Fatal Warnings and Linting in Scala

| 10 minutes

The best practices are those enforced by the build tools, as part of the build process. Don’t annoy your colleagues in code reviews; let the build tools do that for you.

The Scala compiler has multiple linting options available and emits some warnings out of the box that would be more useful as errors. Let’s see how we can rely on the Scala compiler to strengthen our code and piss off your colleagues with clean code requirements.

Best Practice: Stop Ignoring Warnings! #

Some of it might be noise; however, in that noise, some real gems might be missed, warnings that signal bugs. For example, the compiler can do exhaustiveness checks when pattern matching:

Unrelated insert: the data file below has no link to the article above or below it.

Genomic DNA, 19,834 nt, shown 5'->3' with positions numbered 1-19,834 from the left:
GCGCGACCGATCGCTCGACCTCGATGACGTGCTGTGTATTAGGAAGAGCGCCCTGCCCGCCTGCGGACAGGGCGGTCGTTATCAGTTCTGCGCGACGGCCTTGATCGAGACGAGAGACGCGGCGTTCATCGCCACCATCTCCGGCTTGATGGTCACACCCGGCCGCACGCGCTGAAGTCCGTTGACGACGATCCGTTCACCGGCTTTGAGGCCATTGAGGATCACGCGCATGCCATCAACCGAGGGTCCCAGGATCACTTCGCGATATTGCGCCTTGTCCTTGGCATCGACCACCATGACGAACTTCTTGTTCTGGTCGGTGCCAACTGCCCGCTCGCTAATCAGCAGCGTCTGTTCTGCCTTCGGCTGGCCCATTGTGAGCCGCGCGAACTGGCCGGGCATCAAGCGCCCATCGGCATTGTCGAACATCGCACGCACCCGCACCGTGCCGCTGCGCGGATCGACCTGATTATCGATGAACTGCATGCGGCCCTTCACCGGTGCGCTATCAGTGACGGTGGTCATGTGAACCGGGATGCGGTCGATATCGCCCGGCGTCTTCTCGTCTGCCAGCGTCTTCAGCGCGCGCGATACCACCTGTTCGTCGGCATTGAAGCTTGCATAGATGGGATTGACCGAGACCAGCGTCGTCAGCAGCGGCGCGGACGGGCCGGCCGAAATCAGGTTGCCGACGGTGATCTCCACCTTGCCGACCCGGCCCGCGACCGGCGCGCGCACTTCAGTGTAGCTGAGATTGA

def size(list: List[_]): Int =
  list match {
    case _ :: rest => 1 + size(rest)
// On line 2: warning: match may not be exhaustive.
//        It would fail on the following input: Nil  

Here’s what happens next:

// scala.MatchError: List() (of class scala.collection.immutable.Nil$)

It shouldn’t be just a warning. Even if you’re diligent, this warning can get lost in a sea of other warnings, like it often does. And here we were lucky, because the runtime exception was triggered on the happy path, but our luck would eventually run out and end up with such exceptions in production.

1. Activate -Xfatal-warnings #

To turn all compiler warnings into errors, you can activate -Xfatal-warnings. In build.sbt:

scalacOptions ++= Seq(

NOTE: it’s probably a good idea to exclude this from the console configuration, see section 2.3.

Now if we try out the code above, we get an error like this: